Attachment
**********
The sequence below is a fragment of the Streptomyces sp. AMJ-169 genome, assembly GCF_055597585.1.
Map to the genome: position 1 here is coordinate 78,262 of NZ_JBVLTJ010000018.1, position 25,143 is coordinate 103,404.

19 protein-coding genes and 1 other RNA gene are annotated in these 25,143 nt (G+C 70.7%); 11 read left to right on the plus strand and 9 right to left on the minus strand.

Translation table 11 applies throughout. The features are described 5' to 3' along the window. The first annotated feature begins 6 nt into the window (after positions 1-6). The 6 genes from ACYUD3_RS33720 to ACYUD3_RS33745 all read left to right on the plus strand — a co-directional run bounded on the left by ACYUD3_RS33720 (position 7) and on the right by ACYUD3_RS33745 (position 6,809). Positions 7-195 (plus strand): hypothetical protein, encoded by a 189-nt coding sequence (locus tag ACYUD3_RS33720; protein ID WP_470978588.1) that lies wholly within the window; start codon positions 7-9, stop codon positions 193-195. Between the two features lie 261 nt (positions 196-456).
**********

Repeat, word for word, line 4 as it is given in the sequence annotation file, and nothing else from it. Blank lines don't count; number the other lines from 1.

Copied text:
Translation table 11 applies throughout. The features are described 5' to 3' along the window. The first annotated feature begins 6 nt into the window (after positions 1-6). The 6 genes from ACYUD3_RS33720 to ACYUD3_RS33745 all read left to right on the plus strand — a co-directional run bounded on the left by ACYUD3_RS33720 (position 7) and on the right by ACYUD3_RS33745 (position 6,809). Positions 7-195 (plus strand): hypothetical protein, encoded by a 189-nt coding sequence (locus tag ACYUD3_RS33720; protein ID WP_470978588.1) that lies wholly within the window; start codon positions 7-9, stop codon positions 193-195. Between the two features lie 261 nt (positions 196-456).